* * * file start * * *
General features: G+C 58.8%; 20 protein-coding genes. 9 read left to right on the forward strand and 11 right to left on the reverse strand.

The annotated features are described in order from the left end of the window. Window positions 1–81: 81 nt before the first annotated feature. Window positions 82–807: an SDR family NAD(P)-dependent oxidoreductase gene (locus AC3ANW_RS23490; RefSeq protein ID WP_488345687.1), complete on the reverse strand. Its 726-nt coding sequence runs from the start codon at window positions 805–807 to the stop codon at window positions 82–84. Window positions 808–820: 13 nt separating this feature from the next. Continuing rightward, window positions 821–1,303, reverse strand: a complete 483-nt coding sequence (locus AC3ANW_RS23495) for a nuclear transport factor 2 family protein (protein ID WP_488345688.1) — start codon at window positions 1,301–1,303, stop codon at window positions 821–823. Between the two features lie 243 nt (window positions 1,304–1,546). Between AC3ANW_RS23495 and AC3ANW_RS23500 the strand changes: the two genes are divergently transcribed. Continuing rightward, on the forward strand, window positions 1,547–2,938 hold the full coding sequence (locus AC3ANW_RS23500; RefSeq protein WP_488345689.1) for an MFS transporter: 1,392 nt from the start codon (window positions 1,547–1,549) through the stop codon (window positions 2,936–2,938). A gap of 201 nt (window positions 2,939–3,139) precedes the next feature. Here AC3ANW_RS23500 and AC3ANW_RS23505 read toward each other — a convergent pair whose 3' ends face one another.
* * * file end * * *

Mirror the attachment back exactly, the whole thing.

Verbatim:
General features: G+C 58.8%; 20 protein-coding genes. 9 read left to right on the forward strand and 11 right to left on the reverse strand.

The annotated features are described in order from the left end of the window. Window positions 1–81: 81 nt before the first annotated feature. Window positions 82–807: an SDR family NAD(P)-dependent oxidoreductase gene (locus AC3ANW_RS23490; RefSeq protein ID WP_488345687.1), complete on the reverse strand. Its 726-nt coding sequence runs from the start codon at window positions 805–807 to the stop codon at window positions 82–84. Window positions 808–820: 13 nt separating this feature from the next. Continuing rightward, window positions 821–1,303, reverse strand: a complete 483-nt coding sequence (locus AC3ANW_RS23495) for a nuclear transport factor 2 family protein (protein ID WP_488345688.1) — start codon at window positions 1,301–1,303, stop codon at window positions 821–823. Between the two features lie 243 nt (window positions 1,304–1,546). Between AC3ANW_RS23495 and AC3ANW_RS23500 the strand changes: the two genes are divergently transcribed. Continuing rightward, on the forward strand, window positions 1,547–2,938 hold the full coding sequence (locus AC3ANW_RS23500; RefSeq protein WP_488345689.1) for an MFS transporter: 1,392 nt from the start codon (window positions 1,547–1,549) through the stop codon (window positions 2,936–2,938). A gap of 201 nt (window positions 2,939–3,139) precedes the next feature. Here AC3ANW_RS23500 and AC3ANW_RS23505 read toward each other — a convergent pair whose 3' ends face one another.